The City of Ottawa bypassed the advice of international consultants when designing the O'Connor Street bikeway in order to make more room for cars, choosing an option the firm described as "less safe" for cyclists.
In the first three weeks since its opening, there were three reported collisions between bicycles and vehicles in the section of the bike lane stretching from Laurier Avenue to the Queensway.
The city insists the lane is safe. But it doesn't deny it chose an option that was somewhat less safe for cyclists, and did so because the optimal choice would have been untenable for drivers — and may have killed the project altogether.
"Everything is trade-offs, even safety is a trade-off from time to time," said Kornel Mucsi, a program manager with transportation planning at the city. "The public, motorists, cyclists all have input into our designs. And if the option that we select is not sellable — politically or publicly — then that option is not going to happen."
5 options evaluated
Mobycon Concordis is a Dutch consulting company specializing in integrating cycling and pedestrian routes with city streets. The city hired the firm for advice on the Churchill Avenue cycling tracks and the Main Street complete street project.
'Everything is trade-offs, even safety is a trade-off from time to time.' - Kornel Mucsi, City of Ottawa
The firm was paid $10,000 to conduct a peer review of the main study for the O'Connor Street bikeway, which was carried out by Parsons, a massive consulting firm that does millions of dollars of work for the city.
Mobycon evaluated five options put forward by Parsons, which included bike lanes on either side of O'Connor (both protected and unprotected), two combinations that used both O'Connor and Metcalfe Street, and a final option with two-way bike lanes along the east side of O'Connor.
Chosen design consultant's 3rd pick
In its report submitted in July 2015, Mobycon concluded that Option 1 — protected bike lanes on both sides of O'Connor — was "the safest and most direct for bicyclists."
The firm acknowledged that its first choice could result in less room for cars and "slightly less optimal flow in the downtown area." But from a Dutch cycling perspective, inconveniencing motorists is "considered an acceptable trade-off."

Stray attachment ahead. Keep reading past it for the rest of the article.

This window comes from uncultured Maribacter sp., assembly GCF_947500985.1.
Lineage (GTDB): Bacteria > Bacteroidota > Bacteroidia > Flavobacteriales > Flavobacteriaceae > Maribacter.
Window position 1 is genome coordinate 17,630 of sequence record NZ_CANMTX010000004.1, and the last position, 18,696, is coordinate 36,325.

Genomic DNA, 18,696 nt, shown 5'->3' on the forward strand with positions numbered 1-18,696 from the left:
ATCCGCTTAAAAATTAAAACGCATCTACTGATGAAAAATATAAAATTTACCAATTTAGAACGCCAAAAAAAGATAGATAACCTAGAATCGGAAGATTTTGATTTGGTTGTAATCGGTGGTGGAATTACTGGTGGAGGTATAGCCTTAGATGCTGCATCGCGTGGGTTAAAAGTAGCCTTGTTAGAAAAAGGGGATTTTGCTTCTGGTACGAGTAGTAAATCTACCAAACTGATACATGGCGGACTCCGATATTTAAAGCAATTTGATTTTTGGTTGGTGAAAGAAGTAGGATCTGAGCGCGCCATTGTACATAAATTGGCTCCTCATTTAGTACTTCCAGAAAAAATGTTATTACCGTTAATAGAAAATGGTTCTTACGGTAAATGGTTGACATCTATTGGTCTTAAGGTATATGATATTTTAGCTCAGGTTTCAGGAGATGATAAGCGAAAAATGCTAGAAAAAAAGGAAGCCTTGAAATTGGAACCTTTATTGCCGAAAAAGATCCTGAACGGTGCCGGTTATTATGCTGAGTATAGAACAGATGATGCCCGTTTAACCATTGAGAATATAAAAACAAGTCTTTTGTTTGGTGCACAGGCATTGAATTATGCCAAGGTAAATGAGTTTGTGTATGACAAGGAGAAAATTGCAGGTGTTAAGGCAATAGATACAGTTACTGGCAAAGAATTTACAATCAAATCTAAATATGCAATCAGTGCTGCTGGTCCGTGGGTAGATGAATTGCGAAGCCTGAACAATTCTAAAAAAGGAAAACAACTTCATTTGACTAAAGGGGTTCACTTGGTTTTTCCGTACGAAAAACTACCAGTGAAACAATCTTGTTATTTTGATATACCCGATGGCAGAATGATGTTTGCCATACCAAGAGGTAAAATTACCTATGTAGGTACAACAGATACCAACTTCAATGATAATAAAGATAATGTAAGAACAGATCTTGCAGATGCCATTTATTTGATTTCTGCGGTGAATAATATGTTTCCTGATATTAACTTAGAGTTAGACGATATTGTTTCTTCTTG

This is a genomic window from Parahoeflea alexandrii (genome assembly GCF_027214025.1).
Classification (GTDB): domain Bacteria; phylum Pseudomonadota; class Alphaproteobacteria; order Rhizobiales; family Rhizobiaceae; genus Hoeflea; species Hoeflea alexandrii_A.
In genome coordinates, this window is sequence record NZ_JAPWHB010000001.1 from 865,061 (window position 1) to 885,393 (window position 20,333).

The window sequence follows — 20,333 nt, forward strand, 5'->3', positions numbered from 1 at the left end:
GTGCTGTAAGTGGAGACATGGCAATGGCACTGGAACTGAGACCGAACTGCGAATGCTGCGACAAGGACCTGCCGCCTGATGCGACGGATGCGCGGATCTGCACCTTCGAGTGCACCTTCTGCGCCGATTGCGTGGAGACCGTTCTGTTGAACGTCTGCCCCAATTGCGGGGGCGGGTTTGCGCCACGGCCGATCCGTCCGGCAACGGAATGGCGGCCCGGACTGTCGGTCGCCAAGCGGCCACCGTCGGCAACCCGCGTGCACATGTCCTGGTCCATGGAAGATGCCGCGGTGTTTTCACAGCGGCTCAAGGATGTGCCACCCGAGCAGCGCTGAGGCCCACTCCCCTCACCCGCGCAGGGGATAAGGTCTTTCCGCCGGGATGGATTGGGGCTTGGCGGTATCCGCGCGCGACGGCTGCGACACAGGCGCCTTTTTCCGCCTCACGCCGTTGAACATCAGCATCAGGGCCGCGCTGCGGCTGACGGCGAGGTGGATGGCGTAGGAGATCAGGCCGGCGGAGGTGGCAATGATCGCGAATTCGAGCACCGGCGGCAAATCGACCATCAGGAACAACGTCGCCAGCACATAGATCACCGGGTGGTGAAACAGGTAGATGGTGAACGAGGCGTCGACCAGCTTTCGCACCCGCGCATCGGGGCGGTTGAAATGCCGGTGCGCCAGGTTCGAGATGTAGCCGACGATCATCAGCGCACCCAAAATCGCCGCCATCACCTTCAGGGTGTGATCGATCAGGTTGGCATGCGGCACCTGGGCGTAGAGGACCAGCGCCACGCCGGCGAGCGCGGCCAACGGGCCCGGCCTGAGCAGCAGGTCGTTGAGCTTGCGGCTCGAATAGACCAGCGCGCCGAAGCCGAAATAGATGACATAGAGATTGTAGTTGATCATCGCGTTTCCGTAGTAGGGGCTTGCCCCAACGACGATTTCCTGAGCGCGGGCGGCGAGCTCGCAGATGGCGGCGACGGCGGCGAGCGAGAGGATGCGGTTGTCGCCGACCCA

Its second choice was Option 4, which routed southbound cyclists on O'Connor and northbound ones on Metcalfe.
The two-way lane on the east side of O'Connor that the city finally settled on was the third choice of the cycling infrastructure specialists, who felt the design is as direct as Option 1, "but is less safe."
Mobycon found the city's top choice takes up less road, but "the intersections with the side streets are more difficult than with one-directional cycle crossings."
Eliminating parking never an option
Although Mucsi agreed that one-way lanes on either side of the street would have been more "intuitive" for drivers, there was a number of reasons that model was impractical for O'Connor.
One issue with a bike lane on the west side of O'Connor was that cyclists would have had to cross the on-ramp to the Queensway, which would have required a signal. That would have caused delays and backups during rush hour that would have been "unacceptable" to motorists, Mucsi said.
Getting rid of parking on O'Connor wasn't going to happen either.
"The single facility on both sides of O'Connor would probably ban most of the parking, would have the biggest impact on the accessible parking, which has been deemed an unfeasible option," Mucsi said.
The idea of accepting reduced traffic flow for safer bike lanes might fly in Holland, he said, but not in Ottawa, which opted for a model that is "more in line with other North American examples."
Hamilton, Ont., has implemented two-way bike lanes on the left side of a one-way street, exactly like the O'Connor design.
"When it went in it was a bit of shock to residents and motorists," said Hamilton's superintendent of traffic engineering, David Ferguson, of the city's Cannon Street bike lane.
In 2015, the first full year the lanes were open, there were 16 collisions between cyclists and cars, and seven between pedestrians and motorists. In 2016, those numbers have dropped — 10 crashes involving bikes, two with pedestrians — while cycling volumes have risen by about 50 per cent.
Culture shift 'needs to happen'
Opinion among cyclists is mixed on the O'Connor lane. Cycling volume has doubled on the street since it opened, but cyclists and motorists alike appear confused about what to do once they get to intersections.
Coun. Catherine McKenney's ward contains the Centretown portion of O'Connor Street. An avid cyclist herself, McKenney said while the segregated lane is safer than painted lines on the road, city officials are carefully watching how safety could be improved, whether it's forbidding left turns during rush hour or making turn angles sharper to force drivers to slow down.
McKenney recognizes that in this city, traffic flow and parking often trumps "pedestrian and cycling optimal safety."
"It is a shift that has to happen. And to be fair to staff, it needs to happen at the political level … it is incumbent upon us. We're the leaders, we can change the culture, we have the responsibility."